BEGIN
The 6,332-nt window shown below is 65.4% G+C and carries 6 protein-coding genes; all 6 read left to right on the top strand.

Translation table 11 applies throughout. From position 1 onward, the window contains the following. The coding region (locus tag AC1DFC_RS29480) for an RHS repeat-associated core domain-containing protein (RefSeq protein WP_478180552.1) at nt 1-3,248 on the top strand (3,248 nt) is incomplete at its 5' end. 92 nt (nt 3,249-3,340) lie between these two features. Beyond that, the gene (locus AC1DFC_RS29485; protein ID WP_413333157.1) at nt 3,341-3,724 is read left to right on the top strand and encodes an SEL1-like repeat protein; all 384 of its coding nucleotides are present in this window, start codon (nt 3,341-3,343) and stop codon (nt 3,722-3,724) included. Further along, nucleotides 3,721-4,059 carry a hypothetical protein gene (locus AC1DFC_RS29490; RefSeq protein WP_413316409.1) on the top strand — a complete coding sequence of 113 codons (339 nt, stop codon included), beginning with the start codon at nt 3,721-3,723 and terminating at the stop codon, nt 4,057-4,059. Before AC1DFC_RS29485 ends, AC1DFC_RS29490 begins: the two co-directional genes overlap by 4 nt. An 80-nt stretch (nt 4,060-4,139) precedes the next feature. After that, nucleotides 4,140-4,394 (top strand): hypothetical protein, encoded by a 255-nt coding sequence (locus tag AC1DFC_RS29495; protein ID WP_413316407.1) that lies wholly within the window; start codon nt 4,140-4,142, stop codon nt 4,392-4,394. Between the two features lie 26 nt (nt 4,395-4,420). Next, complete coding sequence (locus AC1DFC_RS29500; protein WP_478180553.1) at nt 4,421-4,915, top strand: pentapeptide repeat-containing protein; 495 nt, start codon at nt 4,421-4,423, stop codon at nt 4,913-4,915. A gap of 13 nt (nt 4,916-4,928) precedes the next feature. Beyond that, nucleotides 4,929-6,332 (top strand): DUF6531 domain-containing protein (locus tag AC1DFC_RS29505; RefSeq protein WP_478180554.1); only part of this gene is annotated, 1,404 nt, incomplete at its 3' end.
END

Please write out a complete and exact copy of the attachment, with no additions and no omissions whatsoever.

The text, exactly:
The 6,332-nt window shown below is 65.4% G+C and carries 6 protein-coding genes; all 6 read left to right on the top strand.

Translation table 11 applies throughout. From position 1 onward, the window contains the following. The coding region (locus tag AC1DFC_RS29480) for an RHS repeat-associated core domain-containing protein (RefSeq protein WP_478180552.1) at nt 1-3,248 on the top strand (3,248 nt) is incomplete at its 5' end. 92 nt (nt 3,249-3,340) lie between these two features. Beyond that, the gene (locus AC1DFC_RS29485; protein ID WP_413333157.1) at nt 3,341-3,724 is read left to right on the top strand and encodes an SEL1-like repeat protein; all 384 of its coding nucleotides are present in this window, start codon (nt 3,341-3,343) and stop codon (nt 3,722-3,724) included. Further along, nucleotides 3,721-4,059 carry a hypothetical protein gene (locus AC1DFC_RS29490; RefSeq protein WP_413316409.1) on the top strand — a complete coding sequence of 113 codons (339 nt, stop codon included), beginning with the start codon at nt 3,721-3,723 and terminating at the stop codon, nt 4,057-4,059. Before AC1DFC_RS29485 ends, AC1DFC_RS29490 begins: the two co-directional genes overlap by 4 nt. An 80-nt stretch (nt 4,060-4,139) precedes the next feature. After that, nucleotides 4,140-4,394 (top strand): hypothetical protein, encoded by a 255-nt coding sequence (locus tag AC1DFC_RS29495; protein ID WP_413316407.1) that lies wholly within the window; start codon nt 4,140-4,142, stop codon nt 4,392-4,394. Between the two features lie 26 nt (nt 4,395-4,420). Next, complete coding sequence (locus AC1DFC_RS29500; protein WP_478180553.1) at nt 4,421-4,915, top strand: pentapeptide repeat-containing protein; 495 nt, start codon at nt 4,421-4,423, stop codon at nt 4,913-4,915. A gap of 13 nt (nt 4,916-4,928) precedes the next feature. Beyond that, nucleotides 4,929-6,332 (top strand): DUF6531 domain-containing protein (locus tag AC1DFC_RS29505; RefSeq protein WP_478180554.1); only part of this gene is annotated, 1,404 nt, incomplete at its 3' end.